As governor of Massachusetts, Mitt Romney made a number of decisions that significantly limited the state's ability to crack down on environmental crimes, according to the watchdog group Public Employees for Environmental Responsibility (PEER).
On Thursday, the group released a recap of Romney's efforts to cut and reorganize the state's enforcement agencies. His time as governor was marked by budget cuts, understaffed and underfunded agencies, and lax enforcement, PEER said.
Just weeks after taking office in 2003, he announced a plan to centralize the state's legal services and lay off as many as half of its attorneys, including many within the Department of Environmental Protection. In rolling out the plan, Romney's chief legal counsel Daniel Winslow singled out environmental positions as a target for cuts in an interview with Lawyers Weekly. Critics said the move would limit the state's ability to prosecute environmental crimes, as the DEP was already "chronically understaffed" and would likely have to drop some cases. In the end, Romney's reorganization plan was stymied by opposition from enviros, unions, and residents.
His administration also cut the DEP's budget by almost a third, and temporarily closed its Northeastern Regional Office in Wilmington, Mass. An internal DEP memo that the Boston Globe obtained noted that these cuts were hurting the state. "Over the long term ... these budget and staffing cuts cannot be sustained without significantly increasing risks to public health and the environment and increasing serious operational and service delivery problems for the agency," it said.
In 2004, Romney's administration was accused of suppressing a report that detailed problems within the Massachusetts Environmental Police (MEP), which enforces laws related to pollution, wildlife and marine safety. The report, which was conducted by the International Association of Fish and Wildlife Agencies, found that the police staffing was "inadequate," the programs were "grossly under-funded," and that the department had "weak leadership and management." Just 105 of the 130 full-time posts were filled, and the pay for environmental enforcement officers was far lower than other law enforcement in the state.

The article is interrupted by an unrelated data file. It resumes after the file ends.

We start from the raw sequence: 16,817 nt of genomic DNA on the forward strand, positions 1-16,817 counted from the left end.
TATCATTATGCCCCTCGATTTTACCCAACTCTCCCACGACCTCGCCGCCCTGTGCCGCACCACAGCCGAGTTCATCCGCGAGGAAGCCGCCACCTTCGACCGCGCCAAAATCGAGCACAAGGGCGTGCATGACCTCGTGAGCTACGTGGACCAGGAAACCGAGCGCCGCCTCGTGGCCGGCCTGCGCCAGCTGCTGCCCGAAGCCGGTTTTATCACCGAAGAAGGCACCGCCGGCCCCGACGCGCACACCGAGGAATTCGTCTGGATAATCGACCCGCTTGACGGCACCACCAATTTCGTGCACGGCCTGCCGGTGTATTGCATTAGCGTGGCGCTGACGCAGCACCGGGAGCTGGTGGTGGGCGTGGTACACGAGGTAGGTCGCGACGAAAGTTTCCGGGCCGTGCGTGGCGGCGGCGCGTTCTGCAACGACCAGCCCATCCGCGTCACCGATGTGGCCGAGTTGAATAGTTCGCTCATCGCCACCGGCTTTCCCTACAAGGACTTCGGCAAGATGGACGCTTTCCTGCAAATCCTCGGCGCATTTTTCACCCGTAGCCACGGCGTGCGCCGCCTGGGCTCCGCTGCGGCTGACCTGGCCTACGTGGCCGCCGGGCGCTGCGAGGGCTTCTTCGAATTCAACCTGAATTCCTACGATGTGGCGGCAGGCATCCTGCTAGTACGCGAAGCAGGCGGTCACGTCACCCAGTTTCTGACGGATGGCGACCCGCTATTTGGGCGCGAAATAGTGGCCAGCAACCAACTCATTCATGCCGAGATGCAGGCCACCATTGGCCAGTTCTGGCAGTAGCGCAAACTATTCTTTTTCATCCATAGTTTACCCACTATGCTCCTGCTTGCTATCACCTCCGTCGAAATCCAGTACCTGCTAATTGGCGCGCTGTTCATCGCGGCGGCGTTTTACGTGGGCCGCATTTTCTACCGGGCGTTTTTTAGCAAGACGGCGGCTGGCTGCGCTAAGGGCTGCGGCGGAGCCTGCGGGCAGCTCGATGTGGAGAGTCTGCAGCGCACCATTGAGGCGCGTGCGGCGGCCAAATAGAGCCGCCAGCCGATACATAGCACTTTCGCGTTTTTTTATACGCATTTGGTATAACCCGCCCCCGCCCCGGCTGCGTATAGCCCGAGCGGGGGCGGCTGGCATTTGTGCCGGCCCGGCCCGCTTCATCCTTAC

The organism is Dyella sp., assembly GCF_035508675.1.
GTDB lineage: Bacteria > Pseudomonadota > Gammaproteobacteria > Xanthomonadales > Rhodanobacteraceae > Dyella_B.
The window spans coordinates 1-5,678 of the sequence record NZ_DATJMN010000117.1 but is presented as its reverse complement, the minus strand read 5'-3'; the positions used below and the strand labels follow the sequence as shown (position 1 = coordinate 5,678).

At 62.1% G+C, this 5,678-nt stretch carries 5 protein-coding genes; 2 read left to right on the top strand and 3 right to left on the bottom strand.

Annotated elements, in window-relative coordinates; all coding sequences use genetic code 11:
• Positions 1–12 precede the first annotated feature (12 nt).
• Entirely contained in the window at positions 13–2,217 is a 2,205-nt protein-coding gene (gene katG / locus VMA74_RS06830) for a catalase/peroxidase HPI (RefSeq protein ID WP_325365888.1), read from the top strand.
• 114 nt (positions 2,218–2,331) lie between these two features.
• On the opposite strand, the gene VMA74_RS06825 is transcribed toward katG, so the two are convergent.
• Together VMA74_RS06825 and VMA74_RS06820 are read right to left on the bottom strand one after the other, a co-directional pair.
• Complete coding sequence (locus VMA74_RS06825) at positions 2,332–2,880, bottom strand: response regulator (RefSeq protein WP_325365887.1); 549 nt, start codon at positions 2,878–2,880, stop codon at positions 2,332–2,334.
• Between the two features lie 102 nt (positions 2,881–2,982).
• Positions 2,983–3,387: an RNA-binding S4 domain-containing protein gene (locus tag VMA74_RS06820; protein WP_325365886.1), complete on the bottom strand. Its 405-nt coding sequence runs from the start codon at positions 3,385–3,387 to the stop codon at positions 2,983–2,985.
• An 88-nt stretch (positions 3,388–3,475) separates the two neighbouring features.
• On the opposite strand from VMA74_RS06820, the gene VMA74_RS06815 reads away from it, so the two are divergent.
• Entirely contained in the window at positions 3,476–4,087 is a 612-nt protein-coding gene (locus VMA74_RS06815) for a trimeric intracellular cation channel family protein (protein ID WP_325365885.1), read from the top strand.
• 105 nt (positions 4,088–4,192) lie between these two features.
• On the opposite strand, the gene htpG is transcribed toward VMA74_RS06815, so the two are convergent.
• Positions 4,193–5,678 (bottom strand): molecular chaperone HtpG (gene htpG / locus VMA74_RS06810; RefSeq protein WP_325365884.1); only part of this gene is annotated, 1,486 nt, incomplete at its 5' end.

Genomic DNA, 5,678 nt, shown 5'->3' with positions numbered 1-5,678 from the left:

PEER later conducted its own survey of MEP staff, and found that 97 percent of respondents felt that the police force was not sufficiently funded "to fulfill its environmental mission." Ninety-nine percent felt it wasn't sufficiently staffed. Nearly three-quarters disagreed with the statement that they had "confidence in the professionalism" of the MEP managers they report to. Staff confidence in the state's enforcement agency was pretty abysmal.
New England PEER Director Kyla Bennett says this history is indicative of Romney's disregard for enforcing the state's environmental laws. "Romney's approach to enforcement was to use it as a last resort, and to be as friendly to business as possible," she said. "I shudder to think what it would be like if he implemented those policies nationwide."